Being present allows your mind to be at rest because there is nowhere else to go and nothing else to do. There is no past to haunt you or pull you backward. And there is no future to wish for or fantasies to maintain. Being present is truly the demonstration of “this is as good as it gets,” because nothing is real except this very moment. And now that that moment is gone, there is only this moment, and then the next moment. Time passes, but as you remain present, you remain in the eternal state of now.

The past and future are illusions. The past is over and leaves us with stories and interpretations of what we think happened. The future hasn’t happened yet, though often will deliver anxiety, worry and fear as we make up potential scenarios that most likely won’t happen. While your past can inform you and your future can inspire you, the moment of choice exists in the here and now. By relinquishing your obsession with the past and your fantasies about the future, you can tap into the power of the present, and feel the forces of wisdom, insight, compassion, empathy and love that reside inside of you.

I developed the Authentic Guidance System graphic below to serve as my dashboard for my own awareness. It helps me see where my present state of mind is at any time, and then if I find I am in the left or right shaded sections, I can quickly and easily bring my awareness back into present-moment states. I may not be able to jump right from fear to joy immediately, but as I focus my attention, conscious awareness onto what present-moment state that will better serve me, I literally find that I can bring that desired state of mind into my present fairly quickly, and stay there for as long as I choose.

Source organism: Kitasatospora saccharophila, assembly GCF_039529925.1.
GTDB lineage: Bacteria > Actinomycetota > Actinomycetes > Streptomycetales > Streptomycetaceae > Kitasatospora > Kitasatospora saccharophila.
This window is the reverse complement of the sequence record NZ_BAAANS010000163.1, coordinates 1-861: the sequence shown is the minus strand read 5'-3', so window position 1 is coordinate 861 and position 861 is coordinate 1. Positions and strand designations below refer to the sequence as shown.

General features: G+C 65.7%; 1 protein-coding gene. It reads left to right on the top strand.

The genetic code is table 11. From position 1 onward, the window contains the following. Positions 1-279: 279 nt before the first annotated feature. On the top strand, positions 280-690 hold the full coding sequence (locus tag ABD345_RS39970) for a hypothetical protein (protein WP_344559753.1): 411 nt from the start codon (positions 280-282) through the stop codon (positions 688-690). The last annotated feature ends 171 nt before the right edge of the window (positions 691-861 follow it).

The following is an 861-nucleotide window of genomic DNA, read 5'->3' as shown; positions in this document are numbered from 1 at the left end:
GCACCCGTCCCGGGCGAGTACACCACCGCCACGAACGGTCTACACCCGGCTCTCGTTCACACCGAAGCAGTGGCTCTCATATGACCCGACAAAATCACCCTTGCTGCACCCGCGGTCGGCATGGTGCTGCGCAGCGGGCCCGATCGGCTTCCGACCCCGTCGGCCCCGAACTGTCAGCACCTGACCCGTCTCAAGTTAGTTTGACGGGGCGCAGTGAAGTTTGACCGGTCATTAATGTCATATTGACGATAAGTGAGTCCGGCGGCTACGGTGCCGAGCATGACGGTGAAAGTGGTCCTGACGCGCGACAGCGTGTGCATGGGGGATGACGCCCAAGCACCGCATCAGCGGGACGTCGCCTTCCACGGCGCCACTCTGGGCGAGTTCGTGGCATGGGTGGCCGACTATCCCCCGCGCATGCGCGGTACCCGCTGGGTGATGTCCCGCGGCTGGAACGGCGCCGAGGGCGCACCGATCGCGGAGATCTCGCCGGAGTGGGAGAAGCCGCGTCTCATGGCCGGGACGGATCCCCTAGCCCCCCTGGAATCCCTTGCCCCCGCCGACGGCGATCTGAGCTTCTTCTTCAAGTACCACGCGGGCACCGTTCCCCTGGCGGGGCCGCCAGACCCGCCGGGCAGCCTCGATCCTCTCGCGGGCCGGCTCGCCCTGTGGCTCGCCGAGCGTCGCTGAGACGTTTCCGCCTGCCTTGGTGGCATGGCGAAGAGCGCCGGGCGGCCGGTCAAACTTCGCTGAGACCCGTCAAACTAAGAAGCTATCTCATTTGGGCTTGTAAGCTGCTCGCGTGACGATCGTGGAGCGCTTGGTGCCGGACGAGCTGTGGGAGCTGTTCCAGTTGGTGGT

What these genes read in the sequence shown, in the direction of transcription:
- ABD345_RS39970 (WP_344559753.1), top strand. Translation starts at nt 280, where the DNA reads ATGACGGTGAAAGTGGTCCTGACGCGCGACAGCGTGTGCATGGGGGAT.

Author of the book “The Power of Now” Eckhart Tolle adds, “The questions may arise, ‘Would there be anything left to strive for when you are so present in the now? Wouldn’t you become passive in that state?’ Many meaningless activities may fall away, but the state of presence is the only state in which creative energy is available to you. When your fulfillment and sense of self are no longer dependent on the future outcome, or being anchored to some unpleasant past event, joy flows into whatever you do. You do what you do because the action itself is fulfilling.”

Whatever you do or create in a state of presence is of high quality. This is because it is not a means to an end, and so a loving care flows into your doing. Your passion flows more fully. Your ability to see what is truly happening and to resolve problems increase significantly. Your ability to connect with others, create trust and meaningful conversations enhances your relationships. You are more open to what is before you, and you can then help others work through issues more effortlessly and productively. You not only are better at doing what is needed, you create better outcomes – all while deepening your enjoyment factor more than ever before.

In the state of presence you are your highest and best Authentic Self! When you are your Authentic Self, you can be the highest and best Authentic Leader you desire. The times we live in are demanding better leadership, and the best leaders are becoming more self-aware and living and working more from the power of the present moment. I encourage all of us to amp our levels and capacities for presence!

Present Yourself the Present of Presence, and your life is enriched, enlightened and enlivened in ways that allow you to be the best version of the highest vision you have for yourself!